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The Postpartum Period (Part 2): Postpartum Doulas — A Missing Ingredient

Monday, December 2nd, 2013

by Alisa Blackwood

If you’re pregnant or a new mother, you’ve probably heard countless times, “Sleep when the baby sleeps,” and other advice about how to take care of yourself postpartum. But living that advice is tough for most mamas. We lead busy lives. We want to be on-the-go and feel productive. Most of us aren’t so great about slowing dowwwwwn … even after such an earth-shifting change as becoming a mother.

Debra Pascali-Bonaro

Debra Pascali-Bonaro

Today we’re running part two of my interview about the postpartum period with Debra Pascali-Bonaro — mother, filmmaker, gentle birth activist, and doula trainer. (See part 1 here.)

In this next part of our interview, Debra talks about postpartum doulas — women trained in helping a mother and her family adjust to life with baby. Even if you have family in town to help, and even if you think you already know what a postpartum doula does, I urge you to read on. Don’t miss the opportunity to gift yourself a smoother postpartum transition that will benefit you and baby for years to come!

BloomaHow can a postpartum doula help? What could a family expect?

Debra: I think postpartum doulas are a missing ingredient in our American healthcare system. She is a woman who has extensive training in understanding the physical and emotional adjustments a mom is going through, caring for a newborn, breastfeeding support, and helping as mom, dad and family partners transition. She helps you find a new rhythm in your home. She can be especially important for women who are far from home and haven’t developed their community quite yet. In other cultures around the world, the family structure or the postpartum traditions are more intact. America is one of the few countries where there has been this social breakdown of community.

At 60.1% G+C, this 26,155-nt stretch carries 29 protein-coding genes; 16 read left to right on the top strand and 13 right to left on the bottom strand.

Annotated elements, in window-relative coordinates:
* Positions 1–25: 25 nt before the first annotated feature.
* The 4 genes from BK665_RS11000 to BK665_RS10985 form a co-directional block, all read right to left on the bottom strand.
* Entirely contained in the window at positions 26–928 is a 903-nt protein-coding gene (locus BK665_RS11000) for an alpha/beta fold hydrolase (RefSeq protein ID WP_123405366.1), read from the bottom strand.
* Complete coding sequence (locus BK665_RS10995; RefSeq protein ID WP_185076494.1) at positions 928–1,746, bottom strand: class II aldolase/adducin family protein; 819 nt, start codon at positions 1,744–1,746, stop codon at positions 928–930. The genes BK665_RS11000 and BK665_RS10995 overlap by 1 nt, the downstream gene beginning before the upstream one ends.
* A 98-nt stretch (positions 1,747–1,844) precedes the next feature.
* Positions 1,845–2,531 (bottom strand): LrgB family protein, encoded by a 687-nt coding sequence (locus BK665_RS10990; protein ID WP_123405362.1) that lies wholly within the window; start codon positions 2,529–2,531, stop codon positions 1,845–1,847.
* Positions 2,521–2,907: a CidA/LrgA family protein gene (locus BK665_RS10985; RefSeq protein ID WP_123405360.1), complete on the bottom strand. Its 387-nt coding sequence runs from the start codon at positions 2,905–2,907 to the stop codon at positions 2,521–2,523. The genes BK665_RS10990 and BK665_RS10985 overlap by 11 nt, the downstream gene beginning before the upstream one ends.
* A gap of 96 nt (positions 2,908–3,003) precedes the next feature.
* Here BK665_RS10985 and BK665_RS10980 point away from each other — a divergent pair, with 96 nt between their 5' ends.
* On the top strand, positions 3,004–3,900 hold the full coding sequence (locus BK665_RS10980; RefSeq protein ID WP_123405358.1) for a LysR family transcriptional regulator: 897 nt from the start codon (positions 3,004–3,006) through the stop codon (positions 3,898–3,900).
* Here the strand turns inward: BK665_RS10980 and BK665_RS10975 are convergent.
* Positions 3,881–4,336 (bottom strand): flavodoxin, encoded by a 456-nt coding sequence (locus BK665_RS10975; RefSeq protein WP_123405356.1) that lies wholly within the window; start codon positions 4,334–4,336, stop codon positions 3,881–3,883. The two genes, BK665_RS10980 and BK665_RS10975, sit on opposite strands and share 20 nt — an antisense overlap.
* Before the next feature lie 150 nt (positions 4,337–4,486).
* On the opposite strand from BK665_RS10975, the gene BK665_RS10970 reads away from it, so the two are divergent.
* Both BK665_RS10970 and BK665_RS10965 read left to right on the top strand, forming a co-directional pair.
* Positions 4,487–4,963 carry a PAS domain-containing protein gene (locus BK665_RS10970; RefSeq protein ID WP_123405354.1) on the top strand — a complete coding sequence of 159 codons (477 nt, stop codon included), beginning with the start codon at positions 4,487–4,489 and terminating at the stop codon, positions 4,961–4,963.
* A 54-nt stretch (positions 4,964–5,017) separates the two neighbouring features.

Blooma: What if you do have family in town willing to help out?

Debra: If you’re blessed to have extended family and community to support you, a postpartum doula can weave them together. On one hand it can be a blessing, but it can also be hard if everyone is trying to come do something and you’re the one trying to coordinate. The doula can look at everyone’s strengths and help plan what they can do so you’re being served best, rather than those people coming in and being in your way. The doula can coordinate when people are dropping off meals. She can listen when you’re having that day when the tears just flow. And because she’s trained in this, she can often help you find a deeper sense of peace during this time, rather than you having to piece it all together. pullquote Blooma: It’s often tough to convince new mothers to take it easy. How does a postpartum doula help with that? 

Debra: In those first six weeks a mother should be waited on, served, and nurtured. Too many of us are not good at accepting support. Too many women still say “no,” when a friend drops in and asks, “Can I do anything for you?” The doula is there to always flip that around and make sure that all the people coming to visit are nurturing the mother, father, children, the family. Doulas can help set boundaries even on how long visitors stay, so that mom gets the rest she needs.


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The Postpartum Period (Part 1): Why It’s Essential to Protect This Time

Tuesday, November 26th, 2013

by Alisa Blackwood

I recently had the privilege of speaking to the lovely Debra Pascali-Bonaro — an impassioned activist for mothers, babies, gentle birth, and the importance of honoring the postpartum period. She has traveled the world training thousands of birth and postpartum doulas. As a woman and mother who has been featured on ABC’s 20/20, The NBC Today Show, in The New York Times and numerous parenting and health magazines around the world, I wanted to pick her brain: what is it about the postpartum period that’s so important? How can we make the most of this time?

Debra helps put the postpartum period into perspective. Her heartfelt way of framing this time in a woman’s life — also called the “babymoon” period — is all about allowing yourself to be nurtured and cared for so you can be more fully open to the mother within.